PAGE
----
Collectible card games, trading card games, whatever you want to call them.
I’ve been playing some Hearthstone recently (played it when it was still in beta, then dropped it around the time of release for some reason), and the whole concept of an all-digital card game is rather fascinating. With physical cards there’s a rather high barrier of entry for new players, because they need to spend money (or get gifted) a bunch of cards before they can even start playing and deck building for themselves. Digital cards can easily be given away for free, so everyone can start with a start-pack to kick off their experience.
What’s more, you don’t need to be physically with some people to play! Online versus is a great thing. It can match you against players of similar skill to play against, and if the player base is somewhat sizable, that’s an effectively infinite amount of matches for you to play.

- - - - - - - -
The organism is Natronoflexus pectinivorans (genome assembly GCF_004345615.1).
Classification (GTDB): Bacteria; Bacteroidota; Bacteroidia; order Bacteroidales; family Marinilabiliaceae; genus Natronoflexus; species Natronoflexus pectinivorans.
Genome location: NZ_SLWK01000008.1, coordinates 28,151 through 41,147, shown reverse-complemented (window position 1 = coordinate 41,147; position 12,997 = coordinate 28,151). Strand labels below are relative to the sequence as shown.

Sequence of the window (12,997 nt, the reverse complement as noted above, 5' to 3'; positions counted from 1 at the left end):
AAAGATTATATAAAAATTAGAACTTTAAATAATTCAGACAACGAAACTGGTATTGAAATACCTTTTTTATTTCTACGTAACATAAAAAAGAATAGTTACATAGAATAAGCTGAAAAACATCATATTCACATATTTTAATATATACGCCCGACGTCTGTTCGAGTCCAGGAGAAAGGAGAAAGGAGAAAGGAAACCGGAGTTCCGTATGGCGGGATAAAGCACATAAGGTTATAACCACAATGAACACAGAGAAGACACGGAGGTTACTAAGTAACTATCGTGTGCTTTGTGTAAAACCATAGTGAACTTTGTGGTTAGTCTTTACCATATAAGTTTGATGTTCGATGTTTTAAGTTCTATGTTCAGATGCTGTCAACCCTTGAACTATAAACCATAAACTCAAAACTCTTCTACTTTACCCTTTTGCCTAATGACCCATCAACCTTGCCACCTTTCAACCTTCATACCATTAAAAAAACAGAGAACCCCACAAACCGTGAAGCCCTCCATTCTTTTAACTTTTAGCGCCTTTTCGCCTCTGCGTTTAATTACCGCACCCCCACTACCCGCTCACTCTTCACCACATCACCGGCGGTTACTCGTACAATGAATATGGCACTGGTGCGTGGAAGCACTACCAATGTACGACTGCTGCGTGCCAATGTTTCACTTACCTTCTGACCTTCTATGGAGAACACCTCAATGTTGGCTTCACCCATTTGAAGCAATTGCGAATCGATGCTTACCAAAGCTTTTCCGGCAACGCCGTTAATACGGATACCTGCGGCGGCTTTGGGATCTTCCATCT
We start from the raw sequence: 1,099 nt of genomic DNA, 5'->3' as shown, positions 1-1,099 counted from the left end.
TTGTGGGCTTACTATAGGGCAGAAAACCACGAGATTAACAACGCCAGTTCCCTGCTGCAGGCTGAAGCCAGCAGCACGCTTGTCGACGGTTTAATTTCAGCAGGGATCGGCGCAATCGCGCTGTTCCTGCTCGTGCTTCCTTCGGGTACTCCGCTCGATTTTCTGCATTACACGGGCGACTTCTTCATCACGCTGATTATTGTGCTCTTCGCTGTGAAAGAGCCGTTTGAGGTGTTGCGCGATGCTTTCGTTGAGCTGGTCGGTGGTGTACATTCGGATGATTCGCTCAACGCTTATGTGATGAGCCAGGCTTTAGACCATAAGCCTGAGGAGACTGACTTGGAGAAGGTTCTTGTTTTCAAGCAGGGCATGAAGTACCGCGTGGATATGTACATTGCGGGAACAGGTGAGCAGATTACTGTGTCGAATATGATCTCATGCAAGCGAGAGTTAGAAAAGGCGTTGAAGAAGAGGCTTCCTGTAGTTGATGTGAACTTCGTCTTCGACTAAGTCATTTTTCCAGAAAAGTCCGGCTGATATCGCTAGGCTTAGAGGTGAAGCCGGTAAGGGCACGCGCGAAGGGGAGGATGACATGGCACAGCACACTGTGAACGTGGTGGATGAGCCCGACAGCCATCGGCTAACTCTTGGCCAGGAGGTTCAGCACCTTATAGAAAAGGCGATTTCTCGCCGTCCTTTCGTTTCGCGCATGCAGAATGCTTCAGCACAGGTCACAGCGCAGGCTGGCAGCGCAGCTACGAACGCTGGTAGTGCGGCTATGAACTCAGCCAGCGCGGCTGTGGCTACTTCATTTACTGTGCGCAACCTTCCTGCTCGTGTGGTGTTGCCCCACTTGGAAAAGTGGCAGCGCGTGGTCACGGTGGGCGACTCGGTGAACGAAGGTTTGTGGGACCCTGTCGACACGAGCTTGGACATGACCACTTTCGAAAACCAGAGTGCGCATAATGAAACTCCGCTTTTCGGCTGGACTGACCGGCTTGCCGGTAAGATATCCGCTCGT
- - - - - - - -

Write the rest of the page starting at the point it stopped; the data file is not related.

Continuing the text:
While there’s more benefits to the digital factor than I described above, there’s also the downside of losing that tabletop feel. Playing against some random person on the internet will never beat the feeling of hanging with friends and pitting your equally crazy decks against each other. And yes, digital cards will never feel as precious as real physical ones.
Luckily Hearthstone tackled some of these things nicely by working with what they had available: visuals and sounds. And it’s worked out pretty nicely.